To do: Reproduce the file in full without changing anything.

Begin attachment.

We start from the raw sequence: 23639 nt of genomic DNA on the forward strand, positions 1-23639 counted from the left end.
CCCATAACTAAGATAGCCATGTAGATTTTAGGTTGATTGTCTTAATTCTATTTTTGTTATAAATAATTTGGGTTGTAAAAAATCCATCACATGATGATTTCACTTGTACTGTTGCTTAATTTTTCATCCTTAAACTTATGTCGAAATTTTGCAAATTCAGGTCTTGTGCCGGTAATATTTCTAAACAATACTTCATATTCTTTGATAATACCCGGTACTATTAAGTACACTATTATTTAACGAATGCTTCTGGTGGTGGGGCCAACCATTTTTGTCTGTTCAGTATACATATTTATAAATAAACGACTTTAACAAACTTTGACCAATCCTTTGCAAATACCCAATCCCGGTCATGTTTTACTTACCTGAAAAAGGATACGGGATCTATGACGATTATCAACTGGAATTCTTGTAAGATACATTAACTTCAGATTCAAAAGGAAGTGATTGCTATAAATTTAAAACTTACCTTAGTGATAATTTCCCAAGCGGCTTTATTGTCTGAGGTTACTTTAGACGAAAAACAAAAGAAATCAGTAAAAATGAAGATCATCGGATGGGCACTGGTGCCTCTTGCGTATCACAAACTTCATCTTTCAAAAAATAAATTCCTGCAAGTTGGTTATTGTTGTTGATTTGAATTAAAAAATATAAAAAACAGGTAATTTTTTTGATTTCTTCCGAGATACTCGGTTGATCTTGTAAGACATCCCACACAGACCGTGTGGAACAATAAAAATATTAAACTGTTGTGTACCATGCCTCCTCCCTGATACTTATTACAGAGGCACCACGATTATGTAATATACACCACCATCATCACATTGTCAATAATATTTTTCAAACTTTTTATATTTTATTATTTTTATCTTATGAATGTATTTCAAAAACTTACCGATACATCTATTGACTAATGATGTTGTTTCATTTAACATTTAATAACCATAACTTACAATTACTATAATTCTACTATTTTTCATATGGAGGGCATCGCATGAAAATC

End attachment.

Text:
We start from the raw sequence: 23639 nt of genomic DNA on the forward strand, positions 1-23639 counted from the left end.
CCCATAACTAAGATAGCCATGTAGATTTTAGGTTGATTGTCTTAATTCTATTTTTGTTATAAATAATTTGGGTTGTAAAAAATCCATCACATGATGATTTCACTTGTACTGTTGCTTAATTTTTCATCCTTAAACTTATGTCGAAATTTTGCAAATTCAGGTCTTGTGCCGGTAATATTTCTAAACAATACTTCATATTCTTTGATAATACCCGGTACTATTAAGTACACTATTATTTAACGAATGCTTCTGGTGGTGGGGCCAACCATTTTTGTCTGTTCAGTATACATATTTATAAATAAACGACTTTAACAAACTTTGACCAATCCTTTGCAAATACCCAATCCCGGTCATGTTTTACTTACCTGAAAAAGGATACGGGATCTATGACGATTATCAACTGGAATTCTTGTAAGATACATTAACTTCAGATTCAAAAGGAAGTGATTGCTATAAATTTAAAACTTACCTTAGTGATAATTTCCCAAGCGGCTTTATTGTCTGAGGTTACTTTAGACGAAAAACAAAAGAAATCAGTAAAAATGAAGATCATCGGATGGGCACTGGTGCCTCTTGCGTATCACAAACTTCATCTTTCAAAAAATAAATTCCTGCAAGTTGGTTATTGTTGTTGATTTGAATTAAAAAATATAAAAAACAGGTAATTTTTTTGATTTCTTCCGAGATACTCGGTTGATCTTGTAAGACATCCCACACAGACCGTGTGGAACAATAAAAATATTAAACTGTTGTGTACCATGCCTCCTCCCTGATACTTATTACAGAGGCACCACGATTATGTAATATACACCACCATCATCACATTGTCAATAATATTTTTCAAACTTTTTATATTTTATTATTTTTATCTTATGAATGTATTTCAAAAACTTACCGATACATCTATTGACTAATGATGTTGTTTCATTTAACATTTAATAACCATAACTTACAATTACTATAATTCTACTATTTTTCATATGGAGGGCATCGCATGAAAATC